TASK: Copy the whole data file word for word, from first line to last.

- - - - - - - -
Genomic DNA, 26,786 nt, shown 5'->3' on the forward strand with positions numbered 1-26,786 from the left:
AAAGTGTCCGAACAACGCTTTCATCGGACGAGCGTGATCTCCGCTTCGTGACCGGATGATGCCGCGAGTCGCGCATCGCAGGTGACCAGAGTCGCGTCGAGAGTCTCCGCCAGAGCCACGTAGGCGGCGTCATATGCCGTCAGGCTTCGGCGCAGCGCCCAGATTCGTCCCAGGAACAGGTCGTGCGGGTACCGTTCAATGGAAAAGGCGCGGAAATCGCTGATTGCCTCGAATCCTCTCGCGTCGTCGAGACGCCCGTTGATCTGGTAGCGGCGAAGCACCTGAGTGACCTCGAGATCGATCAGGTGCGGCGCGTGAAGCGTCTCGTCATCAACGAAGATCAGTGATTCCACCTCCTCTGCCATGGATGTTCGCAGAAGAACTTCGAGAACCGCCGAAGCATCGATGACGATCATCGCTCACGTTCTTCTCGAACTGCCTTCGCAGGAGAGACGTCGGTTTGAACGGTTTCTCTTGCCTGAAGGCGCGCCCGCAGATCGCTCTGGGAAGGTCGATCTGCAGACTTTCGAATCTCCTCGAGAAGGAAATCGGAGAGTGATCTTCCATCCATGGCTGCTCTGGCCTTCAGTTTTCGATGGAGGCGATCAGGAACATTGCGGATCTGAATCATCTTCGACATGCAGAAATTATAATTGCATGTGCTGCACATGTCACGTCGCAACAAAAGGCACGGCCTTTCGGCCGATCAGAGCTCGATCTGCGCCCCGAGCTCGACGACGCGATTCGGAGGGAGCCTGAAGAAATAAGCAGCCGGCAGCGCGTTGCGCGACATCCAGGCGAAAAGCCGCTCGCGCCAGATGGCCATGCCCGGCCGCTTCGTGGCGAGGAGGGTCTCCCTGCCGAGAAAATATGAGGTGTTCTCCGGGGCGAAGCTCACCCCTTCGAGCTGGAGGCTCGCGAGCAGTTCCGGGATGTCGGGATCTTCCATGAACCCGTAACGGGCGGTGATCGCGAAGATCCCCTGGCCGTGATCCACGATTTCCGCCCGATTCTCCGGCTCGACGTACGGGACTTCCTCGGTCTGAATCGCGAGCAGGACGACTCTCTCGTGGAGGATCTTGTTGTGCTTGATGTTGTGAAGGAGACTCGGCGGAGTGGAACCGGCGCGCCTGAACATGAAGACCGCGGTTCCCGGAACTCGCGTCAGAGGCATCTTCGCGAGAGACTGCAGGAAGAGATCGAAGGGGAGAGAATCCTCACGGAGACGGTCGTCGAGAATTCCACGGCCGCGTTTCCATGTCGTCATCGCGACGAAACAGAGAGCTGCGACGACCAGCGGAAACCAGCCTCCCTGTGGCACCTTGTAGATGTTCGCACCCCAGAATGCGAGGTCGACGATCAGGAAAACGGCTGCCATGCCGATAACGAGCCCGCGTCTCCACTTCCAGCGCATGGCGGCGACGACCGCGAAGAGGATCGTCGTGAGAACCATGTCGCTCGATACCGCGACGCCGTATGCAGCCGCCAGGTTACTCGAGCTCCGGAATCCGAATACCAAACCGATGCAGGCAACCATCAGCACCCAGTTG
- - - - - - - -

Genomic DNA, 26,786 nt, shown 5'->3' on the forward strand with positions numbered 1-26,786 from the left:
AAAGTGTCCGAACAACGCTTTCATCGGACGAGCGTGATCTCCGCTTCGTGACCGGATGATGCCGCGAGTCGCGCATCGCAGGTGACCAGAGTCGCGTCGAGAGTCTCCGCCAGAGCCACGTAGGCGGCGTCATATGCCGTCAGGCTTCGGCGCAGCGCCCAGATTCGTCCCAGGAACAGGTCGTGCGGGTACCGTTCAATGGAAAAGGCGCGGAAATCGCTGATTGCCTCGAATCCTCTCGCGTCGTCGAGACGCCCGTTGATCTGGTAGCGGCGAAGCACCTGAGTGACCTCGAGATCGATCAGGTGCGGCGCGTGAAGCGTCTCGTCATCAACGAAGATCAGTGATTCCACCTCCTCTGCCATGGATGTTCGCAGAAGAACTTCGAGAACCGCCGAAGCATCGATGACGATCATCGCTCACGTTCTTCTCGAACTGCCTTCGCAGGAGAGACGTCGGTTTGAACGGTTTCTCTTGCCTGAAGGCGCGCCCGCAGATCGCTCTGGGAAGGTCGATCTGCAGACTTTCGAATCTCCTCGAGAAGGAAATCGGAGAGTGATCTTCCATCCATGGCTGCTCTGGCCTTCAGTTTTCGATGGAGGCGATCAGGAACATTGCGGATCTGAATCATCTTCGACATGCAGAAATTATAATTGCATGTGCTGCACATGTCACGTCGCAACAAAAGGCACGGCCTTTCGGCCGATCAGAGCTCGATCTGCGCCCCGAGCTCGACGACGCGATTCGGAGGGAGCCTGAAGAAATAAGCAGCCGGCAGCGCGTTGCGCGACATCCAGGCGAAAAGCCGCTCGCGCCAGATGGCCATGCCCGGCCGCTTCGTGGCGAGGAGGGTCTCCCTGCCGAGAAAATATGAGGTGTTCTCCGGGGCGAAGCTCACCCCTTCGAGCTGGAGGCTCGCGAGCAGTTCCGGGATGTCGGGATCTTCCATGAACCCGTAACGGGCGGTGATCGCGAAGATCCCCTGGCCGTGATCCACGATTTCCGCCCGATTCTCCGGCTCGACGTACGGGACTTCCTCGGTCTGAATCGCGAGCAGGACGACTCTCTCGTGGAGGATCTTGTTGTGCTTGATGTTGTGAAGGAGACTCGGCGGAGTGGAACCGGCGCGCCTGAACATGAAGACCGCGGTTCCCGGAACTCGCGTCAGAGGCATCTTCGCGAGAGACTGCAGGAAGAGATCGAAGGGGAGAGAATCCTCACGGAGACGGTCGTCGAGAATTCCACGGCCGCGTTTCCATGTCGTCATCGCGACGAAACAGAGAGCTGCGACGACCAGCGGAAACCAGCCTCCCTGTGGCACCTTGTAGATGTTCGCACCCCAGAATGCGAGGTCGACGATCAGGAAAACGGCTGCCATGCCGATAACGAGCCCGCGTCTCCACTTCCAGCGCATGGCGGCGACGACCGCGAAGAGGATCGTCGTGAGAACCATGTCGCTCGATACCGCGACGCCGTATGCAGCCGCCAGGTTACTCGAGCTCCGGAATCCGAATACCAAACCGATGCAGGCAACCATCAGCACCCAGTTG